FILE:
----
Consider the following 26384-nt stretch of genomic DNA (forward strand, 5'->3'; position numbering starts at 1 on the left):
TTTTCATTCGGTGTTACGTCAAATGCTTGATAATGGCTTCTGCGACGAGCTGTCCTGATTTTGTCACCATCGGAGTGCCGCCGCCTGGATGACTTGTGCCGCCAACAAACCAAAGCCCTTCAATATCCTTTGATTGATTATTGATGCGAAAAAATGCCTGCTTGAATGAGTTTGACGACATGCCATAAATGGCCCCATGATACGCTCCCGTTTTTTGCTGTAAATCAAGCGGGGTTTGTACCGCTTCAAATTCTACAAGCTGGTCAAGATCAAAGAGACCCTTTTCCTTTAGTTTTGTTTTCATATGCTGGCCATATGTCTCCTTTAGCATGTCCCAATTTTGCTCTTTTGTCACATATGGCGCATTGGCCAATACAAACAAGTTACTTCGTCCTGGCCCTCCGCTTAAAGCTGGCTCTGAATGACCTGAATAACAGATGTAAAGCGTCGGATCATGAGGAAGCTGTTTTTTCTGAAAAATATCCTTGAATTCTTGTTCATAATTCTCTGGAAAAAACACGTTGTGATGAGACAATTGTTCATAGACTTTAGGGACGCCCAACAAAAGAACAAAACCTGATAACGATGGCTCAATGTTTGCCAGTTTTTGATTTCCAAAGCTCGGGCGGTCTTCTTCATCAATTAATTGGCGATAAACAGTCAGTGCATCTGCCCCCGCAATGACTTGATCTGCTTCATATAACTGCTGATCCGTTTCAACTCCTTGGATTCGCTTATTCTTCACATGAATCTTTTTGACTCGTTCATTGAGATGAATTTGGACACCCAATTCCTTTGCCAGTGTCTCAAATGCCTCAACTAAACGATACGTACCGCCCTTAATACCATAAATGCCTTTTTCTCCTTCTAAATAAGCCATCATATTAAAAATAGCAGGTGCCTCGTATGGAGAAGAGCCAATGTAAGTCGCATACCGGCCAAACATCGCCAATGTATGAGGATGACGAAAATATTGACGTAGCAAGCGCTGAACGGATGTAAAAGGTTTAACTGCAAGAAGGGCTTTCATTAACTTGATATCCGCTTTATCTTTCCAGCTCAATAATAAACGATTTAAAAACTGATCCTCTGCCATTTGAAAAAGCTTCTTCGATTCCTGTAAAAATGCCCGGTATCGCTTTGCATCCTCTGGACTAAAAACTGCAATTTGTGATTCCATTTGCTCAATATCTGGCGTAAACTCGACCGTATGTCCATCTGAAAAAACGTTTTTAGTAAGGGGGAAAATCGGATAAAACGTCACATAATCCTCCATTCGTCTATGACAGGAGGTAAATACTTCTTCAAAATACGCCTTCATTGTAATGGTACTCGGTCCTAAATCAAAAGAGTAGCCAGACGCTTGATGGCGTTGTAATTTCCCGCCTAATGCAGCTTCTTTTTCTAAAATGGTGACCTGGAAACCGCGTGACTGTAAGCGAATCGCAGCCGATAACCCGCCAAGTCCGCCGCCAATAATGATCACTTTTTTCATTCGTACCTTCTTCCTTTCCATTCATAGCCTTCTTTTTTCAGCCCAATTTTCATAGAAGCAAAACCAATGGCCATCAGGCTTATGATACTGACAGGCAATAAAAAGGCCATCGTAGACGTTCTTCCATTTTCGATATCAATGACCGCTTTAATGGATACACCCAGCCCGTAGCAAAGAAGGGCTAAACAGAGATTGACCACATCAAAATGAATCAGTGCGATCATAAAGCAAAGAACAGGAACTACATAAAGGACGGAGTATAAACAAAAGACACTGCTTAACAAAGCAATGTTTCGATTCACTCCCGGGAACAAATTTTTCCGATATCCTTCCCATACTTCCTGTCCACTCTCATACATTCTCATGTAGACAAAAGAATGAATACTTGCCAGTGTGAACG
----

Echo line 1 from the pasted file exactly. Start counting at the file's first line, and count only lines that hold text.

Consider the following 26384-nt stretch of genomic DNA (forward strand, 5'->3'; position numbering starts at 1 on the left):